I also look at dozens of articles on the Web. Sam has all the symptoms of separation anxiety.” These dogs don’t want you out of their sight. It is particularly common among shelter dogs and others who have had a tough life. One author says these dogs tear up your stuff because they smell your scent on things and think they will find you amongst the pillow fluff. I wish I could be and yell, Stop that!”

Jan. 27: Sams separation anxiety matches my own mental failings. I question my sanity who makes half her house unusable because she has to dog proof” it? Maybe you should take him back to the shelter,” my mother suggests.

Jan. 28: Sam can multitask. Not only can he chew couches and scale fences with a single bound, but he also is an excavator of gardens.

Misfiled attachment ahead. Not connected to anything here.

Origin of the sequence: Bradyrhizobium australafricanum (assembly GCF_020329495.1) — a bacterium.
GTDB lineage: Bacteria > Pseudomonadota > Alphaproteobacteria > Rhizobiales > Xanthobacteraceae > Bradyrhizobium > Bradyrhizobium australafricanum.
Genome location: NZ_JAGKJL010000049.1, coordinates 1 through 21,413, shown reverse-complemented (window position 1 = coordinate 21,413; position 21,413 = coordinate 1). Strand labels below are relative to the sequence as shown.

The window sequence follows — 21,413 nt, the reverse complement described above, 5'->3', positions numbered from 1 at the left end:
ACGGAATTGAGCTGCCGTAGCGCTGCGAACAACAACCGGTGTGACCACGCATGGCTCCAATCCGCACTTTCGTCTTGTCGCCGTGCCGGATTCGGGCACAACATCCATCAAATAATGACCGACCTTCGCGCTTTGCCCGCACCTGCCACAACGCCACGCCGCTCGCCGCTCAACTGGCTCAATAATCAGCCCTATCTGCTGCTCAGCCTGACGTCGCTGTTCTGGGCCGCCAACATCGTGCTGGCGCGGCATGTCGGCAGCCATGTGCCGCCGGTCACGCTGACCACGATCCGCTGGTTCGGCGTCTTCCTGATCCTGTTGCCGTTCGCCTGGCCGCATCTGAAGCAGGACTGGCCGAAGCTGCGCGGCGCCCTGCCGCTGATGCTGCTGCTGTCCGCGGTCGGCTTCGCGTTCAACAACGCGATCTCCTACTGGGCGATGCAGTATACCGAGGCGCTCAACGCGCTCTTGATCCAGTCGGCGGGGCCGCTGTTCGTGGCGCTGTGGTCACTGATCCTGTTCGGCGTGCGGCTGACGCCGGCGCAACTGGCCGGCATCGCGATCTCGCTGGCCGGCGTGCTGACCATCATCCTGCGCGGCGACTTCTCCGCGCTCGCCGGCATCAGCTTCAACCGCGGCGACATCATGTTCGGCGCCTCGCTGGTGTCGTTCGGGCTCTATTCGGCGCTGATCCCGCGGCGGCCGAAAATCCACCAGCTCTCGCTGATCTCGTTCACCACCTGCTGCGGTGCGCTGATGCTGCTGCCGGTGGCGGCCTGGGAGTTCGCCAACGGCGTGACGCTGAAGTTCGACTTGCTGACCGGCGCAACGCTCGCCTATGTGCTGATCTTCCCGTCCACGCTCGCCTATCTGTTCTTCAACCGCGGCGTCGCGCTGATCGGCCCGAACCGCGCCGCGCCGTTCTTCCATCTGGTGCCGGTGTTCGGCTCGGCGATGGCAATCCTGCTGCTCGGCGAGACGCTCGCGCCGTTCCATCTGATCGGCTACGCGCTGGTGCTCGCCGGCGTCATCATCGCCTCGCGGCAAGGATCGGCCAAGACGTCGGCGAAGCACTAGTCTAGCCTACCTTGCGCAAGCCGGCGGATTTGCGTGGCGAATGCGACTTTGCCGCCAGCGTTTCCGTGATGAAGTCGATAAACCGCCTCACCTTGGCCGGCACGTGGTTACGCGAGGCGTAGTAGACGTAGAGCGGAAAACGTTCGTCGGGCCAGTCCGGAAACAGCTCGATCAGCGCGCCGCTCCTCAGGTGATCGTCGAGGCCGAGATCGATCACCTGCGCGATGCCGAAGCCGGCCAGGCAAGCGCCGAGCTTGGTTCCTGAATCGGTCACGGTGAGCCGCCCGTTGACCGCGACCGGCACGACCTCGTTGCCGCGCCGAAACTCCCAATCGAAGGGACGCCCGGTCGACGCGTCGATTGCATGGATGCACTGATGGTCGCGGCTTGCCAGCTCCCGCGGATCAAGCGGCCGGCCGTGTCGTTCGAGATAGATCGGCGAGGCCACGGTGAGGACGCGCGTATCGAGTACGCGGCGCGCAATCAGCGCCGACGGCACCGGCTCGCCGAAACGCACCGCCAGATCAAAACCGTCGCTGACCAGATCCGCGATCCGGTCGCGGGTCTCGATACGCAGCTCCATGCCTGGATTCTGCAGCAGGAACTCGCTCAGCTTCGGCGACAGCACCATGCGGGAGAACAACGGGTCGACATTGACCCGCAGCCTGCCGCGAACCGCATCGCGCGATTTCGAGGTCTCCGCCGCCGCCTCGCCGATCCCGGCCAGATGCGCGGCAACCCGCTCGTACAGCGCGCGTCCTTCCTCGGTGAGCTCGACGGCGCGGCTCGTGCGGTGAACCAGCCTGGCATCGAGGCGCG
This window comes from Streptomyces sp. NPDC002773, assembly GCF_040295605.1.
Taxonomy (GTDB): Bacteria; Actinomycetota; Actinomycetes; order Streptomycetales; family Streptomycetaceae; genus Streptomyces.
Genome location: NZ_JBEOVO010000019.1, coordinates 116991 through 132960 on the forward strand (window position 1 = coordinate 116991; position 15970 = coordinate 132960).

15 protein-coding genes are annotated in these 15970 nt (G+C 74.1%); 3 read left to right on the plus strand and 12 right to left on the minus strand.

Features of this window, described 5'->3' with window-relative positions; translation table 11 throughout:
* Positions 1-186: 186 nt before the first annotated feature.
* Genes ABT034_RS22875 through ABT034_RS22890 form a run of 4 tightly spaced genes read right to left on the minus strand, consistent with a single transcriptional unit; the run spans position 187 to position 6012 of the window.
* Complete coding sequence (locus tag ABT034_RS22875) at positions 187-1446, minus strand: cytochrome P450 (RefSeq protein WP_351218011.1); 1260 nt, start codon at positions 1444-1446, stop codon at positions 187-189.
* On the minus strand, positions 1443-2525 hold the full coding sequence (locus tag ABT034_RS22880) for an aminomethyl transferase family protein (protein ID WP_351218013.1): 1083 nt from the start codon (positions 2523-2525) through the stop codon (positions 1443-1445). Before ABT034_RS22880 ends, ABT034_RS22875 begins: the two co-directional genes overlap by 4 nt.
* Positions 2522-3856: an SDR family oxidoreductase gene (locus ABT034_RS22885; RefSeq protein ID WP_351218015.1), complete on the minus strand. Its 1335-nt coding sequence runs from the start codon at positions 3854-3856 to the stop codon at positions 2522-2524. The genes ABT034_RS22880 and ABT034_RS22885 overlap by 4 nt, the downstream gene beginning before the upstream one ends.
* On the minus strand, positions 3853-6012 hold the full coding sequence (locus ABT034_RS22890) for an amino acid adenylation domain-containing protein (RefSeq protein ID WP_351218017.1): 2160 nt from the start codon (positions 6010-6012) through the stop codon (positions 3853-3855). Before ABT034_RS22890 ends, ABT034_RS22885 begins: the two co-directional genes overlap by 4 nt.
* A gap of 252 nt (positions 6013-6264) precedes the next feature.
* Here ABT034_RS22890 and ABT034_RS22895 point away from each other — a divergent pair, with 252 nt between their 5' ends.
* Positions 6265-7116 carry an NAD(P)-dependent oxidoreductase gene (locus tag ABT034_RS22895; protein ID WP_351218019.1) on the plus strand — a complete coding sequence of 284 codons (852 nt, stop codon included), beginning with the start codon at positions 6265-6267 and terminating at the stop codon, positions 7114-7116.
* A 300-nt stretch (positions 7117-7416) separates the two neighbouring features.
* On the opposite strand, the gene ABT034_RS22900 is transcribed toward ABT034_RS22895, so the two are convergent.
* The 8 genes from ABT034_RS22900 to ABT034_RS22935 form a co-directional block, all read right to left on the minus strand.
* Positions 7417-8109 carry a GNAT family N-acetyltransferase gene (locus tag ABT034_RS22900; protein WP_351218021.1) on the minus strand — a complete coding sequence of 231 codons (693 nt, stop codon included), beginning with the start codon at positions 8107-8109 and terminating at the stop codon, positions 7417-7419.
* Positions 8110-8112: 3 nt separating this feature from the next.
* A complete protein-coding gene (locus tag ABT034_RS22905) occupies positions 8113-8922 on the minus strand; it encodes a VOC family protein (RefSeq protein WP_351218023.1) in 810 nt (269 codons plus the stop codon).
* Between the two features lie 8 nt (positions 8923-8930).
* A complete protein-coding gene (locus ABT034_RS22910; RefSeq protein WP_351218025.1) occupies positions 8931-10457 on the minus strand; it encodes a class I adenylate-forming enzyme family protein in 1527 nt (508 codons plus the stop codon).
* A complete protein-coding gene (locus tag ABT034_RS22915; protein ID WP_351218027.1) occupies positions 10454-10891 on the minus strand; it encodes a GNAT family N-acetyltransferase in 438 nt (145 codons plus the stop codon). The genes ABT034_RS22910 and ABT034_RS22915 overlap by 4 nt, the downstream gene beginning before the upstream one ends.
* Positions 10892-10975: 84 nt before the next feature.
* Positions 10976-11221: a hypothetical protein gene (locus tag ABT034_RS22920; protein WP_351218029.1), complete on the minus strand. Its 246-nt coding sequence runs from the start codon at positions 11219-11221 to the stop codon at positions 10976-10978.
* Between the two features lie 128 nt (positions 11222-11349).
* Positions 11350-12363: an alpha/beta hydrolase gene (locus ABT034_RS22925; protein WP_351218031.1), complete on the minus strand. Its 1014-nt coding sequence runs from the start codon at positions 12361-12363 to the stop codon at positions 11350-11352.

Jan. 29: Yippee. Sam stayed in the yard. Maybe he has learned his lesson from Chacos dressings down.

Jan. 30: I ask my friend Deb how she keeps her two big dogs from digging in her garden, and she sends me this in an e-mail: One trick that does seem to work is to put dog poop into the holes that they are working on and put a little dirt on top so they smell that something isnt right. I think this is also a great metaphor for life one day youre working along thinking everything is OK and the next thing you know the whole thing has turned to (poop).

P.S. More exercise may do the trick. Our dogs get crazy and do all sorts of weird things if they dont get out for a hike. It would probably be fun for you, too.”